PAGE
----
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Interview with Carter Sickels

Conducted by Joe McKenna dnd Jonathan Sawyer

About Carter Sickels:Carter Sickels

When he isn’t busy writing, Carter Sickels teaches at the Bluegrass Writers’ Studio here at EKU. The Evening Hour, his first novel, was the winner of the Lambda Literary’s Emerging Writer Award. He continues to inspire other emerging writers with his encouraging teaching style that many editors here at Aurora have experienced firsthand. Sickels is also the editor of the collection of essays Untangling the Knot which explores marriage and the LGBTQ experience. Sickels brings his inclusive and broadened perspective to this interview.

McKenna, Sawyer: How did you get your novel The Evening Hour published?

Sickels: My agent sent the novel out to publishing houses. It was rejected maybe 25 times or so before we found a home with Bloomsbury. It’s important for young writers to realize that rejections are common in the publishing world, and you have to keep sending out your work and writing new material.

McKenna, Sawyer: What else have you published?

Sickels: I edited a collection of essays called Untangling the Knot: Queer Voices on Marriage, Relationships, and Identity. I’ve also published short stories and essays in various journals.

McKenna, Sawyer: Are there literary magazines or journals that you tend to read?

Sickels: I have a subscription to Tin House, Appalachian Heritage out of Berea, Oxford American, and The New Yorker. I also try to read a few online journals, such as Guernica.

McKenna, Sawyer: What is your favorite thing about teaching creative writing?

Sickels: It’s always exciting to get to read students’ work, watch them develop their writing, and start to tell the story they need to tell. It’s inspiring to be part of the workshop process. A well-working workshop requires mutual respect for each other and the work, and rigorous, thoughtful, and honest feedback. It’s rewarding for me to engage with students about craft and literature, and to hear them giving each other intelligent, helpful feedback.

McKenna, Sawyer: What is the most challenging thing about teaching creative writing?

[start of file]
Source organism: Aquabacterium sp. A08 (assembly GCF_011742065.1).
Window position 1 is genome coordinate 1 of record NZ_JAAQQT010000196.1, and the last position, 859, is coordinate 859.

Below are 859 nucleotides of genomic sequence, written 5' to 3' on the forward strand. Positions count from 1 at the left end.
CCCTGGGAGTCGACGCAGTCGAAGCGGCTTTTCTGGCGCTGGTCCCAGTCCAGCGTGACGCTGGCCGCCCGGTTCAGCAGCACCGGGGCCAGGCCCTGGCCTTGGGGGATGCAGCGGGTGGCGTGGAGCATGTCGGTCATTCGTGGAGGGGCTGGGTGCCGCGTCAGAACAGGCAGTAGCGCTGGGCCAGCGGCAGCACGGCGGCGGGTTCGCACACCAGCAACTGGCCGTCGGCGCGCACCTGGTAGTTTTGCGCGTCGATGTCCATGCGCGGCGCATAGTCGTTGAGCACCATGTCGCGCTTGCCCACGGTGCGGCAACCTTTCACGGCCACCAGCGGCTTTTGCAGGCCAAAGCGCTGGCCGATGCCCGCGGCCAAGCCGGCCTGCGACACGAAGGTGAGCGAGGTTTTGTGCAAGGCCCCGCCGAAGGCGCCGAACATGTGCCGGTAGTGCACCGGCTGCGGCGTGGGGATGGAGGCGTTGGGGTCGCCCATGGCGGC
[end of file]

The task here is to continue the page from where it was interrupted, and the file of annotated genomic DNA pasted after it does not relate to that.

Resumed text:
Sickels: One of the challenges is getting students to revise their work in a deep and meaningful way. Many of my students seem to fear revision. But, writing is rewriting. That first draft is never a complete. You must be ruthless in your revisions. You must write many muddy drafts in order to get to the one that shines. 

McKenna, Sawyer: What is the best piece of advice you can give to aspiring writers?

Sickels: The best advice I can give you is to keep writing – to do it regularly – and to read literature. Read, read, read. Then, you should try to get your work out there. Submit to literary journals. Be part of the literary community, too – go to conferences and readings. Maybe you’ll want to join a writing group, or continue on to get your MFA. The point is to engage with other writers. I’ve been at this a long time, and it took me years before I got a break and was accepted into a writing residency. Going to Bread Loaf Writers’ Conference opened many doors for me. But, it’s important to realize that I was rejected by this particular conference several times before I was accepted. Rejection is a part of the writing life—and you can’t let that stop you. I’ve been rejected countless times—from residencies, literary journals, fellowships. You keep writing because it’s what you do—and it’s important to keep learning and improving your craft.

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